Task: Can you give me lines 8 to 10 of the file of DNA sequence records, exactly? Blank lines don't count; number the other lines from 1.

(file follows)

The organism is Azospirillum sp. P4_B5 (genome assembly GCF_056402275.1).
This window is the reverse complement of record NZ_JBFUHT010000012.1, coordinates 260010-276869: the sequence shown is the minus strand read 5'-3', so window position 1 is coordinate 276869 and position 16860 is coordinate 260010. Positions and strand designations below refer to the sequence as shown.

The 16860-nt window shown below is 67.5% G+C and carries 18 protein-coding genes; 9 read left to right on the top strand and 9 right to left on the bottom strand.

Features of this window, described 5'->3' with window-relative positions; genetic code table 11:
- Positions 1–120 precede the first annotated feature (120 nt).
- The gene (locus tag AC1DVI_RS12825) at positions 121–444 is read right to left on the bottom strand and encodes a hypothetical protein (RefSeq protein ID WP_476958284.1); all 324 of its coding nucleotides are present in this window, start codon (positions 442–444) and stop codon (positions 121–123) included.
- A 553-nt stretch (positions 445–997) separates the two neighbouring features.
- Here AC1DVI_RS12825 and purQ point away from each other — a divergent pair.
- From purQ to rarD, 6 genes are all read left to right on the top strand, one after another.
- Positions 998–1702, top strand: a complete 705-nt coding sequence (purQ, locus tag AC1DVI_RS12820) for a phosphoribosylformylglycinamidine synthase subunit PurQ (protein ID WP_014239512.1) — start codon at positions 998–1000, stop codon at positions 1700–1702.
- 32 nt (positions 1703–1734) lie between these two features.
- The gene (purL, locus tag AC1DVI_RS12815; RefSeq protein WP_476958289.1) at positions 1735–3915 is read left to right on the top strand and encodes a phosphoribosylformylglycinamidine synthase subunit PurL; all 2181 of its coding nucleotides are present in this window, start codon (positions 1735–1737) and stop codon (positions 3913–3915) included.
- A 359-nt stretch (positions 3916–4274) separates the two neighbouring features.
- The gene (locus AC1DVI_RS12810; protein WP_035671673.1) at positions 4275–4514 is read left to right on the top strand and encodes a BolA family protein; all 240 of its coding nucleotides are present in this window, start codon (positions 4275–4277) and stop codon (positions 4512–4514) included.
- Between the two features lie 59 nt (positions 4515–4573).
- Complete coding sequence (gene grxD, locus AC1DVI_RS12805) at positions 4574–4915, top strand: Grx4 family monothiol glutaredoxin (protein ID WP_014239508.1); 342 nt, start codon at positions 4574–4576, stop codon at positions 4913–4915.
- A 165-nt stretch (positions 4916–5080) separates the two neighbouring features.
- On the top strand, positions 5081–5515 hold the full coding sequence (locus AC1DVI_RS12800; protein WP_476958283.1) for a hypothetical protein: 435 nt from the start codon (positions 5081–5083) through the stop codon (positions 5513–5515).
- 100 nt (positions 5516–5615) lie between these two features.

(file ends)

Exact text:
- Here AC1DVI_RS12825 and purQ point away from each other — a divergent pair.
- From purQ to rarD, 6 genes are all read left to right on the top strand, one after another.
- Positions 998–1702, top strand: a complete 705-nt coding sequence (purQ, locus tag AC1DVI_RS12820) for a phosphoribosylformylglycinamidine synthase subunit PurQ (protein ID WP_014239512.1) — start codon at positions 998–1000, stop codon at positions 1700–1702.